Foreclosure takes 12,430 homes in Mass. in '08

Recession propels 62.4% rise from '07

By Jenifer B. McKim
Globe Staff / January 22, 2009

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The escalation of the housing crisis in Massachusetts resulted in 12,430 borrowers losing their homes last year to foreclosure, a 62.4 percent jump from 2007, according to data released yesterday by real estate tracker Warren Group.

However, the number of foreclosure petitions, the first step in the process, dropped 26.3 percent to 21,804 last year, prompting some housing analysts to express tepid optimism that the crisis may not worsen.

"What I'd like to think is that lenders are working more diligently with homeowners, trying to give second and third chances to anybody who seems like they have a chance to be on good standing in the future," said Timothy Warren Jr., chief executive of Warren Group.

Paul Willen, a senior economist for the Federal Reserve Bank of Boston, expects the number of homes seized in foreclosure to remain steady as borrowers continue to struggle during the recession and a period of falling home prices.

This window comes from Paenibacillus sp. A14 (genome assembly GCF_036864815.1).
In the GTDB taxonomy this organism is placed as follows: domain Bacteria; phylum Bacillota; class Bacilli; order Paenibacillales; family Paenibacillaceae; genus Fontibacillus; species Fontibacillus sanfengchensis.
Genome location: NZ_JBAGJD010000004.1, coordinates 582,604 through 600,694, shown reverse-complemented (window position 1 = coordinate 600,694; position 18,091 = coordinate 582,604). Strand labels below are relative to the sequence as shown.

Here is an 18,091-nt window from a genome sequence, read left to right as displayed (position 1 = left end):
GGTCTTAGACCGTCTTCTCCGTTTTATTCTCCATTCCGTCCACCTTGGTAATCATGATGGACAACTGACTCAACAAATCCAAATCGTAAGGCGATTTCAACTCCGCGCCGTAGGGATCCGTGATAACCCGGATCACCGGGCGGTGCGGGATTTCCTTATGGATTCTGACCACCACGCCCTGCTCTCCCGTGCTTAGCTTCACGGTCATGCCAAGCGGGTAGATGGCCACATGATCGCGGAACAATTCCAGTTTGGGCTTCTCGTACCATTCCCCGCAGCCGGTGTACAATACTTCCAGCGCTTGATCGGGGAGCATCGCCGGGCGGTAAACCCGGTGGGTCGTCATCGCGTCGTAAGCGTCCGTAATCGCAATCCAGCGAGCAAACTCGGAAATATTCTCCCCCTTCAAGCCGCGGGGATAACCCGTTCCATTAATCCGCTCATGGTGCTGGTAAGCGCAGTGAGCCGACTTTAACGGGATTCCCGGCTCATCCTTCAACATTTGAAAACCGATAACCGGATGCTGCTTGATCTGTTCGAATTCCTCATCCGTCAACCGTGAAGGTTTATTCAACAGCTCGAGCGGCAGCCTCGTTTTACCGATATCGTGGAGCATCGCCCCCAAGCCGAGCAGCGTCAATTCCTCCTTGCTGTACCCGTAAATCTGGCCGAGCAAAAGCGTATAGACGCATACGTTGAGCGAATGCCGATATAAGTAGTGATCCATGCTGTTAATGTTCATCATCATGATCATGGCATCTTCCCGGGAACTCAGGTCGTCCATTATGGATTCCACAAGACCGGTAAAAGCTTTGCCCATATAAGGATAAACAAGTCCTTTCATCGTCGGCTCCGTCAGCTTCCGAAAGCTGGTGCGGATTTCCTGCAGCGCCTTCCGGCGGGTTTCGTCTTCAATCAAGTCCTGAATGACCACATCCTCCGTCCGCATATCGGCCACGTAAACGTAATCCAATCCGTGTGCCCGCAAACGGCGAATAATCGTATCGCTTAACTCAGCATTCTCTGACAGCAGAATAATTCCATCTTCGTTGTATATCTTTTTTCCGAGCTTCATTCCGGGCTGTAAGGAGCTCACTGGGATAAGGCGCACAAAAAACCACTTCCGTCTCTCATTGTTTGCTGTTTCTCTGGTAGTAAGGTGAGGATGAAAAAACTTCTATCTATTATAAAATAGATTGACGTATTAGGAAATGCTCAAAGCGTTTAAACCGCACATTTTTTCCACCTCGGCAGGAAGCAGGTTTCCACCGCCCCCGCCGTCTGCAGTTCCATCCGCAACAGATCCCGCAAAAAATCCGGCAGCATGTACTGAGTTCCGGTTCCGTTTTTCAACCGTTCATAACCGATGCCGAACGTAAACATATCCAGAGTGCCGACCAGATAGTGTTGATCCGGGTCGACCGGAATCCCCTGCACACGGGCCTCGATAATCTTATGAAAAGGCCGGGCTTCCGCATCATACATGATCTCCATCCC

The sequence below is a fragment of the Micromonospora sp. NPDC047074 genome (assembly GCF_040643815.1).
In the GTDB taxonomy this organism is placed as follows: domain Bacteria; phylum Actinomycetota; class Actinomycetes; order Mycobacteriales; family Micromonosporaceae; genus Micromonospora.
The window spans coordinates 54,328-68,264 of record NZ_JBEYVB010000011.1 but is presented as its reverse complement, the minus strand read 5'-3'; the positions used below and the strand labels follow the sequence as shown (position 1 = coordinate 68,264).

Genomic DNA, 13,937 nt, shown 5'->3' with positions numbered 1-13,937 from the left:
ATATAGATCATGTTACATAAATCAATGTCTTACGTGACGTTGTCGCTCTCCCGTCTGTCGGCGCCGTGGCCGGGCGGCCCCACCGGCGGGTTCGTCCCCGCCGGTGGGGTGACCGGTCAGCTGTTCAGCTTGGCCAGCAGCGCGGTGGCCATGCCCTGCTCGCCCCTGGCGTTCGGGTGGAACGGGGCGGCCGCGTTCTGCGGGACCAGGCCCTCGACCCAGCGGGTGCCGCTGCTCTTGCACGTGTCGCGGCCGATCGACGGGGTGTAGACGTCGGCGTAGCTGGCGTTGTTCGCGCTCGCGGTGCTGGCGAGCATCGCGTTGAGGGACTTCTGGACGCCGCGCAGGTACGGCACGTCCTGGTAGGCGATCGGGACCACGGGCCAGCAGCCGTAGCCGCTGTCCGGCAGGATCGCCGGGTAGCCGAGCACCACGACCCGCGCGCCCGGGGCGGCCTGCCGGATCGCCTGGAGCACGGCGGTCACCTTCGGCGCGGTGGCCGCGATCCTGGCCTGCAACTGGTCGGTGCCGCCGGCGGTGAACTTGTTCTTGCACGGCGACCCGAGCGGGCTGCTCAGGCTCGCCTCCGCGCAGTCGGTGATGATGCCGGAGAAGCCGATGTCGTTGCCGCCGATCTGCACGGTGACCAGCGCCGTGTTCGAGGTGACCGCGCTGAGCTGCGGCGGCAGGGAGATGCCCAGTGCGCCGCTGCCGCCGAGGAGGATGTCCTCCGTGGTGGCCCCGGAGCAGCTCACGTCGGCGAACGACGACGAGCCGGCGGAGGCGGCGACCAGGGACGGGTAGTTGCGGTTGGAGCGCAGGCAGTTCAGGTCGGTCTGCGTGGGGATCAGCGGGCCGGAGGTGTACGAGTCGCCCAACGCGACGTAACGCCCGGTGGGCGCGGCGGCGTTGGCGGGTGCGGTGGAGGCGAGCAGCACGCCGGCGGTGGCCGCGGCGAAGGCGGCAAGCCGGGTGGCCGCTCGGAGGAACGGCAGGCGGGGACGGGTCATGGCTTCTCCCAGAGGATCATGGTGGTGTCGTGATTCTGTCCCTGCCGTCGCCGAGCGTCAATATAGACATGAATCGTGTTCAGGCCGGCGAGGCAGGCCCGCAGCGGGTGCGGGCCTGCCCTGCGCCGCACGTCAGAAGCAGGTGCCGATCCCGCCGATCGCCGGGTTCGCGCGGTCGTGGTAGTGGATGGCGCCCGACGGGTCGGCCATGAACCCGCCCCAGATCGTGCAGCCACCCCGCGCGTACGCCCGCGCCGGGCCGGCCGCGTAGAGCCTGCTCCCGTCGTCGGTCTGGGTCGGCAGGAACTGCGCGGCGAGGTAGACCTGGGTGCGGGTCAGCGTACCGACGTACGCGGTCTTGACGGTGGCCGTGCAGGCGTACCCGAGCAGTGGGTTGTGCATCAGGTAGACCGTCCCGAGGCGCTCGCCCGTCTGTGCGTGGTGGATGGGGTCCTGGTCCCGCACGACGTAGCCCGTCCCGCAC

The positive news, such as it is, is the vast percentage of vulnerable borrowers with subprime mortgages already have lost their homes.

"This is a very elevated level of foreclosure activity, and it will continue to be a problem for the foreseeable future," Willen said. "I don't expect it to get dramatically better. The only good news, if you can call it that, is that we don't expect the rate to get significantly worse."

The drop in foreclosure petitions last year was partly linked to a new Massachusetts law requiring lenders to give delinquent borrowers 90 days to get their finances in order. Foreclosures plunged in May, when the law went into effect, only to surge again in September, after the first three-month waiting period rolled over.

Foreclosures continue to plague certain communities. In Wellesley, for example, there were no homes lost to foreclosure in December, and only four in all of 2008. In Dorchester, by contrast, the number of seized homes last year jumped 76.1 percent, to 641, from 364 in 2007.

Jenifer McKim can be reached at